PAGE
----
As individuals we are born into a context and from that moment on we are bound up through socialization. We learn about reality through our parents or larger family and the total environment that surrounds us. This total environment likely includes television and some sort of "education" system as well as some sort of neighborhood-community. This totality of experience, defined by space and countless interactions, provides the environment for our physical and mental development. Sometimes we are painfully aware of the individual elements that are a part of the overall process, sometimes we are not.

Do you see what I see? We often function without ever questioning the mental framework of our understanding of reality. As we age we may learn to analyze parts of the framework. It is also possible that we never even realize that the framework exists. Yet another possibility is that we realize that it exists but choose not to examine it. I won't pretend to understand the complexities of the human mind, I just want to suggest that our understanding of our world is severely limited though we often act otherwise. We usually act as though our understanding is absolutely correct and that we are properly informed.

What is before us? What do we know about the world? What do we know about the current operations of the government? What do we know about the origins of "our country" and "our" government? What do we know about "our" history? What do we know about "our" economy? How are we forming our understanding of the world? What are the systems that disseminate information to us? Who owns these systems? Who is responsible for their content and the method of delivery?

In any moment, are we aware of the medium? Are we aware of the message?

Everyday we make choices which are based on our understanding of the way the world works as well as the routines we've created to adapt to this world. This routine means that each day is often very similar to the previous day. It is a dynamic worth considering when we try to understand ourselves, how we interpret the world, and how we behave. The smooth flow of routine within our daily lives is an important aspect of our sense of security and comfort. The repetition of experience is a part of our training and mental structuring. Repetition of sanctioned ideas is important if a population is to accept its own indoctrination. Repetition creates "truth" and a sense of legitimacy.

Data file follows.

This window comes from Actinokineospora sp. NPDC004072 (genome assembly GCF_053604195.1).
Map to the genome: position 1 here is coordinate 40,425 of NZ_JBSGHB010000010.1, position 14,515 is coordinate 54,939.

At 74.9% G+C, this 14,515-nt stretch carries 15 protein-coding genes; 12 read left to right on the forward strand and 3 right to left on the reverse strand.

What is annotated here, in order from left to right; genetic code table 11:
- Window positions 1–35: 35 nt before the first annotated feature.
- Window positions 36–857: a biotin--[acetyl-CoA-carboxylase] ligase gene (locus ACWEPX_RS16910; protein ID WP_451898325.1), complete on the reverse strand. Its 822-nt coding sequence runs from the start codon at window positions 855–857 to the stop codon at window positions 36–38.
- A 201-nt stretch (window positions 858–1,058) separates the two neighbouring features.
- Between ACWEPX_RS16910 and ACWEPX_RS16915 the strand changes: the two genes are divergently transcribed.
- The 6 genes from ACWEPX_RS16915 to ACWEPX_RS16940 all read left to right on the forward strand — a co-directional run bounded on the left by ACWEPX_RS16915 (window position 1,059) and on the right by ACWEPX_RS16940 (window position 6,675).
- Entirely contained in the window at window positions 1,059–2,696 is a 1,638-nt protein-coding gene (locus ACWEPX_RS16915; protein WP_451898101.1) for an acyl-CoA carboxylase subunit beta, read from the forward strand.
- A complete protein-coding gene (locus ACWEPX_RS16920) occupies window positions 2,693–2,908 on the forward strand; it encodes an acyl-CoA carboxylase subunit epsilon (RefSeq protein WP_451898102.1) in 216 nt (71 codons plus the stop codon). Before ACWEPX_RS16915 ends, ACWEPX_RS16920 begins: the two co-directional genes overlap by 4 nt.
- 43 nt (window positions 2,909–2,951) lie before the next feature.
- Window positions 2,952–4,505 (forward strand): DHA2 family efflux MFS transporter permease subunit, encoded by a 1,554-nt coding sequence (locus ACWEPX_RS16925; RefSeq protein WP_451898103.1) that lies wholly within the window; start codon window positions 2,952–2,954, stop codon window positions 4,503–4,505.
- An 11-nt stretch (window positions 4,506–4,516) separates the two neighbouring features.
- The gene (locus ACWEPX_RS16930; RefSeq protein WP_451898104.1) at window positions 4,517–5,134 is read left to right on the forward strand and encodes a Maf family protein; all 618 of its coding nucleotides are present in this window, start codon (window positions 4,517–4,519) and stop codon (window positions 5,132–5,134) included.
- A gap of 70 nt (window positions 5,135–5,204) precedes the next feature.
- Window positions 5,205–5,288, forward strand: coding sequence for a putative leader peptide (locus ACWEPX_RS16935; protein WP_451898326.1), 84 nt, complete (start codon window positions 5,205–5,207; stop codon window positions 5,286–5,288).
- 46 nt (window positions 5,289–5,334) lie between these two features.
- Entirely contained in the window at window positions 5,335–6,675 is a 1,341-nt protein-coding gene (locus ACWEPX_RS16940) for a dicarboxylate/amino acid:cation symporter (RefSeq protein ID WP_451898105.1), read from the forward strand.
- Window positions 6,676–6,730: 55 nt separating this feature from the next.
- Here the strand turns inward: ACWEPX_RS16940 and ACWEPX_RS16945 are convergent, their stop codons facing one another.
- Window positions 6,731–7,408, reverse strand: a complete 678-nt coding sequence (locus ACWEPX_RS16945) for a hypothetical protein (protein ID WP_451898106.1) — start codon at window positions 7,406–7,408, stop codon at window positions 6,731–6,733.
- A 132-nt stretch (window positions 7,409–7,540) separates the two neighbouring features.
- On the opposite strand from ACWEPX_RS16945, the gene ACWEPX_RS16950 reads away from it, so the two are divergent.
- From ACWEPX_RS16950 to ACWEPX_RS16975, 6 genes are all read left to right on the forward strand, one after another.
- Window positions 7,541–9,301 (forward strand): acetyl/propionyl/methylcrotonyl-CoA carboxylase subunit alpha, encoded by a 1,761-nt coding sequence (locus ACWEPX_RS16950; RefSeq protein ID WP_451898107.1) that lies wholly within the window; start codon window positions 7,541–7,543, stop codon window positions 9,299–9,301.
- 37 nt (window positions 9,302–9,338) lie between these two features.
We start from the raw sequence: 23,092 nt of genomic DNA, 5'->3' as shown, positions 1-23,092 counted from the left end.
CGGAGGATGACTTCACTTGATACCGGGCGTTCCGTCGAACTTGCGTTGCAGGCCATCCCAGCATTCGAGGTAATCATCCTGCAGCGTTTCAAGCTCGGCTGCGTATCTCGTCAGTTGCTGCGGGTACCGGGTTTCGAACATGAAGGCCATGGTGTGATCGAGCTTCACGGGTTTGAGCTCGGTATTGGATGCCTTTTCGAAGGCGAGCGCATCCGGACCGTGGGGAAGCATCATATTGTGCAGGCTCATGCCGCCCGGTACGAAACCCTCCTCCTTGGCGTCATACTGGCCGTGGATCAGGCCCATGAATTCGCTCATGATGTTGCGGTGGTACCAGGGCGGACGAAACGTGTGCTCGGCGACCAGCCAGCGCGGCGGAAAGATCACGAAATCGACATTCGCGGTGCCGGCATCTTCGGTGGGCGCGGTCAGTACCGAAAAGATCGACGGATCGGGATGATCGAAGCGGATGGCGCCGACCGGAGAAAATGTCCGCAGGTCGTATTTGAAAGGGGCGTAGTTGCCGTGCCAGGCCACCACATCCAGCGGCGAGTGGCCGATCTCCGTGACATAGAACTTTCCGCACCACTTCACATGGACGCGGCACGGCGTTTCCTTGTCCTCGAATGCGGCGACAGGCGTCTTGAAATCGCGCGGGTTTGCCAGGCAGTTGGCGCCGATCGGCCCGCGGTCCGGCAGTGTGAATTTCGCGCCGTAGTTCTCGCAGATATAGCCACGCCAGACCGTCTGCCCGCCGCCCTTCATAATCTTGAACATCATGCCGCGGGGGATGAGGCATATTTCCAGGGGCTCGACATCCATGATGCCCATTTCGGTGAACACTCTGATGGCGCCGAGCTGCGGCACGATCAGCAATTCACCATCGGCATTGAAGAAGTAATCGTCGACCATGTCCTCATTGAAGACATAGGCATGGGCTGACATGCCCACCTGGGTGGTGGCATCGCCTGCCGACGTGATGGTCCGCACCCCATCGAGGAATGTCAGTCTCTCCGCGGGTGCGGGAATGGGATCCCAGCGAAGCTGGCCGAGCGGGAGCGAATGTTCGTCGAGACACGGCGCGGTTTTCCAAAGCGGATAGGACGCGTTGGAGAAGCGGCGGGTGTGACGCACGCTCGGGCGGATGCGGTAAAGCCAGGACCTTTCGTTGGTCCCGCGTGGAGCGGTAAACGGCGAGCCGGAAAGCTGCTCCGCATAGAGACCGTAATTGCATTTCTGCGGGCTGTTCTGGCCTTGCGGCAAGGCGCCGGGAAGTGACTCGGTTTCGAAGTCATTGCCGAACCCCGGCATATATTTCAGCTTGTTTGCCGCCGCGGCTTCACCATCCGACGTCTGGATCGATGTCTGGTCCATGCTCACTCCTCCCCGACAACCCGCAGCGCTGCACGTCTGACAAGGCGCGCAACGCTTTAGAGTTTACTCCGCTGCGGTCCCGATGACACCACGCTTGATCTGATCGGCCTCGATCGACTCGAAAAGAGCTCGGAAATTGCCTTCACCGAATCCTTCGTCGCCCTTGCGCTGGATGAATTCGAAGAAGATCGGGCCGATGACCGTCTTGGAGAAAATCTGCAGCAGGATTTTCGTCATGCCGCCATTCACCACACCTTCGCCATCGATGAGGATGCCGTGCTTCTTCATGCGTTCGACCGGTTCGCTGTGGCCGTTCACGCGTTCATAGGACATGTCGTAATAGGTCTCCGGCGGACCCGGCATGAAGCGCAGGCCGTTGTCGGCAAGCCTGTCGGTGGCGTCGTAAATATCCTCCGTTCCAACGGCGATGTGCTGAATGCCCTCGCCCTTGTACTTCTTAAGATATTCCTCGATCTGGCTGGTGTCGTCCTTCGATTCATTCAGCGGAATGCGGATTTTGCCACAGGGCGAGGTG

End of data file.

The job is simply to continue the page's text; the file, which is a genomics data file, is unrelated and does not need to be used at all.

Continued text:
What is before us?

Consider the attacks of 9/11 and the U.S. response, the "war on terror". Consider Iraq. Consider the recent U.S. elections and the allegations of massive fraud. Each of these is an example and there are countless others. What do you know and why do you know it? What is your opinion and why is it so? Just as important, what might you be totally unaware of because your primary source of information may not have mentioned it? It's not just the uniformity of perspective of information that is presented to us that is important, but the fact that certain important sub-stories may never be discussed at all.

How do we proceed? What is our goal? What kind of society do we want to create? What kind of world do we want to work towards? How do we develop processes and systems that deepen our understanding of one another? How do we communicate more affectively? What process might we develop that allows for a global discussions that might take us towards a common vision? To those that would reply that this is not possible, I ask you to prove it. I believe that another world is possible, one which we have never seen. I believe that we can do much better than we have if we choose to. We do not have to accept the mental and social structures that produce, among other things, fear, insecurity, poverty, and war. We do not have to accept the world that is.